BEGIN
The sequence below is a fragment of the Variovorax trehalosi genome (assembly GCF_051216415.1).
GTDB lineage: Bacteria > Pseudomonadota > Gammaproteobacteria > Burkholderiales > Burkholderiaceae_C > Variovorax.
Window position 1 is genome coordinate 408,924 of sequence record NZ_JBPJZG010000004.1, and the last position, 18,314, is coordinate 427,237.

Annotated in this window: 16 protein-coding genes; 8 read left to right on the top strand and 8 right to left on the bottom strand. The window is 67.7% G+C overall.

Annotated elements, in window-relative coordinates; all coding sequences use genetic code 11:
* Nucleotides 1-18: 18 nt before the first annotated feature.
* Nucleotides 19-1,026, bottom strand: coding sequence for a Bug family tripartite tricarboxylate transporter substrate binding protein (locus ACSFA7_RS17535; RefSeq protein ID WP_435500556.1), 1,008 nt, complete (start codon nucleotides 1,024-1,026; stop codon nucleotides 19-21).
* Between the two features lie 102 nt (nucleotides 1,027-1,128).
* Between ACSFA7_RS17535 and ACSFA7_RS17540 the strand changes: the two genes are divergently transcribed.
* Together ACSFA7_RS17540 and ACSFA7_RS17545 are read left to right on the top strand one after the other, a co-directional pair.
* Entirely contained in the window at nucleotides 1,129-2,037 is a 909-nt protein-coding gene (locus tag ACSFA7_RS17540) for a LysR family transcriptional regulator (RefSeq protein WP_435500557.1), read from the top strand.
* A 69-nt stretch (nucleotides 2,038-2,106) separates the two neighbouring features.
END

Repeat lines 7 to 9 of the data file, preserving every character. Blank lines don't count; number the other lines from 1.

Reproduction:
* Nucleotides 19-1,026, bottom strand: coding sequence for a Bug family tripartite tricarboxylate transporter substrate binding protein (locus ACSFA7_RS17535; RefSeq protein ID WP_435500556.1), 1,008 nt, complete (start codon nucleotides 1,024-1,026; stop codon nucleotides 19-21).
* Between the two features lie 102 nt (nucleotides 1,027-1,128).
* Between ACSFA7_RS17535 and ACSFA7_RS17540 the strand changes: the two genes are divergently transcribed.